- Format: Paperback
- ISBN: 978-0-7190-4814-2
- Pages: 352
- Publisher: Manchester University Press
- Price: £17.99
- Published Date: January 1996
- BIC Category: Humanities / First World War, Tanks & Military Land Vehicles, HISTORY / Modern / 20th Century, HISTORY / Military / Weapons, 20th century, c 1900 to c 1999, c 1910 to c 1919, First World War, General & world history, History
- Series: War, Armed Forces and Society
Men, ideas and tanks reviews the development of British military ideas on armoured forces from 1903 to 1939. Great Britain was the nation which first developed the tank, first used it in action and first gained dramatic results by employment. The British continued to be world leaders in the field of mechanised warfare until the early 1930s.
J. P. Harris offers strikingly new interpretations of the early history of British armoured forces and explains why Great Britain had lost the lead by the outbreak of the Second World War.
Available in paperback once more, this work will be of interest to all those concerned with British military history in the first half of the twentieth century, with the history of mechanised warfare and with the history of military thought.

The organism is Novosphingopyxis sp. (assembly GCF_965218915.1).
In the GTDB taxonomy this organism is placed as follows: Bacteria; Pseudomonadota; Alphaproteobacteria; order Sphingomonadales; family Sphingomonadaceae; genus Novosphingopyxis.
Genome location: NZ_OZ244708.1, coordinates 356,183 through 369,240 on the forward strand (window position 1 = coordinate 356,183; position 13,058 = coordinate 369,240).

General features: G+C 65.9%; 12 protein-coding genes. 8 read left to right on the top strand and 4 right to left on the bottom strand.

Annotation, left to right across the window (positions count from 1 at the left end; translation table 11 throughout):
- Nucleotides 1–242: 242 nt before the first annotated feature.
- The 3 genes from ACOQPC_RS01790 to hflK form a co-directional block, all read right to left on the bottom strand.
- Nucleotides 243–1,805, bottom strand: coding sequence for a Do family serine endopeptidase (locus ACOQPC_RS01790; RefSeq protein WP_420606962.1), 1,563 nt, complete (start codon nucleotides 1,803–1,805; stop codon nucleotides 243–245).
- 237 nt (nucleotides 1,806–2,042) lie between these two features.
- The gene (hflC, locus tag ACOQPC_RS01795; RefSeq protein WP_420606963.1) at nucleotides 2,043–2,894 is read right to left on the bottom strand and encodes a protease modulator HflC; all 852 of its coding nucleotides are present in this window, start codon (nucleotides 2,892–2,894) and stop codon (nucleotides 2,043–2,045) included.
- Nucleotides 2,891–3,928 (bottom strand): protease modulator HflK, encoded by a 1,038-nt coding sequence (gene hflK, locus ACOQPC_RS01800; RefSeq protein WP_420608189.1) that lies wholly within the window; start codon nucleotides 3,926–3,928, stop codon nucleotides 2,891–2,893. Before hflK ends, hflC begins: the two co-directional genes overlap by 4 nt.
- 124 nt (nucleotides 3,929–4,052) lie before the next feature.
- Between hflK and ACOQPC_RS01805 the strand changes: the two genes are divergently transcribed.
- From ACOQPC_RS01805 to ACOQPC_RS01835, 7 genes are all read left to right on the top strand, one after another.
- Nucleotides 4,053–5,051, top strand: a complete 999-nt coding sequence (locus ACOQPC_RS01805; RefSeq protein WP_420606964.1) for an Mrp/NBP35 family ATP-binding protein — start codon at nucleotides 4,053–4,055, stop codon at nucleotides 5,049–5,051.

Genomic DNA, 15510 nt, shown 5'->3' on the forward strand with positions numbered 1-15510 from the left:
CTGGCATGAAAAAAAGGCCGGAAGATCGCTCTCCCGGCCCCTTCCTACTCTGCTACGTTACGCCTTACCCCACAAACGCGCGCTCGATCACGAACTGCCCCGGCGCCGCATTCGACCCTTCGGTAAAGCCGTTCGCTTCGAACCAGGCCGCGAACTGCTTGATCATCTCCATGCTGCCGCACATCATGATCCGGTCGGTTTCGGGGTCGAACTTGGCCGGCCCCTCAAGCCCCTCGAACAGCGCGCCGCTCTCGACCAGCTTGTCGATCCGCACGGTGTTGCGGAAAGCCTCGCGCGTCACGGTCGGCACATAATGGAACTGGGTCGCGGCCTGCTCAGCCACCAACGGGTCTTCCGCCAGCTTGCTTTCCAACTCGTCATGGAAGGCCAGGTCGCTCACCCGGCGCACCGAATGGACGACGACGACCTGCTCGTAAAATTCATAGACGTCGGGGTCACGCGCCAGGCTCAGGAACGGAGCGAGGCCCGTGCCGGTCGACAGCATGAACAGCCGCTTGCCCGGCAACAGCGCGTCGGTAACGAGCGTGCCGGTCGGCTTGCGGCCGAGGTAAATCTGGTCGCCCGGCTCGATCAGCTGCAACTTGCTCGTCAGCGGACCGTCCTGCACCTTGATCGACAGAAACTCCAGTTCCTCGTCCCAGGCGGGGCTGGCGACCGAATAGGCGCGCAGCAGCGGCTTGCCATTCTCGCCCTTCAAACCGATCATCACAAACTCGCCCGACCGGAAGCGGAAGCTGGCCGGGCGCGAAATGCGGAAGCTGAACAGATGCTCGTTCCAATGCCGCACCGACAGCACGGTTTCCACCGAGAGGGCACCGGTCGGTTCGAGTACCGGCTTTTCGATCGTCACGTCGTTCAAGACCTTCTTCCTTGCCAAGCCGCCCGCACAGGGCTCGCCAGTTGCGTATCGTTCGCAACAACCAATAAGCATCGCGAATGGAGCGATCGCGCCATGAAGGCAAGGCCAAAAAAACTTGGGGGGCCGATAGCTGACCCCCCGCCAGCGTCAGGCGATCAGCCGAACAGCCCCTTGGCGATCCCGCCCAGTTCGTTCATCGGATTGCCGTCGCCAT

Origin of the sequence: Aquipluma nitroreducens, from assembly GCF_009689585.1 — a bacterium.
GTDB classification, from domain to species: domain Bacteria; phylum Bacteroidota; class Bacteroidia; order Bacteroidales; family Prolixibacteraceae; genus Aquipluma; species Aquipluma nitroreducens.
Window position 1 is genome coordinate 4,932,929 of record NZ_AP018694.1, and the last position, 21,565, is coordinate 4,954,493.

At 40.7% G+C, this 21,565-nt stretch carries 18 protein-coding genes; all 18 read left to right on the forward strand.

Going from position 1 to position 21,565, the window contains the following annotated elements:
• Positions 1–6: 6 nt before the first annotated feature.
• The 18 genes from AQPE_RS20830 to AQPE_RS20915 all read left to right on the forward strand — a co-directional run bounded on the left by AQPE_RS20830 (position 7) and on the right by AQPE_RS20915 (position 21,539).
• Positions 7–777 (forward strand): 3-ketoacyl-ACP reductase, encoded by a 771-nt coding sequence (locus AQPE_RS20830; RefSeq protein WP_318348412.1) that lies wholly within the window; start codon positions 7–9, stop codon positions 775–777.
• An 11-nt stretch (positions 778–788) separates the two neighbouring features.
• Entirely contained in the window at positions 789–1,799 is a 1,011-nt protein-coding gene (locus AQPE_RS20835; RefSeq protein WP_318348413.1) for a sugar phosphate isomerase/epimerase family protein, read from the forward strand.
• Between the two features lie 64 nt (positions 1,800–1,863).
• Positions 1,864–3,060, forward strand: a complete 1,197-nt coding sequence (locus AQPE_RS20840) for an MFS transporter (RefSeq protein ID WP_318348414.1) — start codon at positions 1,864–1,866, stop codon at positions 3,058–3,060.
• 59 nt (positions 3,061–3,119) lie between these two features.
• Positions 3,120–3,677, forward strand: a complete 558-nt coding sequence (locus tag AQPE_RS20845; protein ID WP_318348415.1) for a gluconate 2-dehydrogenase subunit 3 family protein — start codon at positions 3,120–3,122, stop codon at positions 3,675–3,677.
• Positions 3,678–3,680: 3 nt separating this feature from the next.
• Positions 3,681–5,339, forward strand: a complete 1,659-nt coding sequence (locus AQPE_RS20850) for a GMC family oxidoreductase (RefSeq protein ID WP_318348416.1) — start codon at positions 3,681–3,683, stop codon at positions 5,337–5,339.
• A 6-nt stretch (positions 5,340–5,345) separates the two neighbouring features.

2. Tanks, visionaries and officialdom: June 1915?November 1916
3. The Road to Cambrai
4. Cambrai to the German Spring Offensive: November 1917?June 1918
5. "Mechanical warfare" and victory
6. An era of experiment: 1919?31
7. Losing the lead: 1931?36
8. The approach of war: 1936?39
J. P. Harris is a Senior Lecturer in War Studies at the Royal Academy, Sandhurst and a Senior Research Fellow in the Institute for the Study of War and Society at De Montfort University.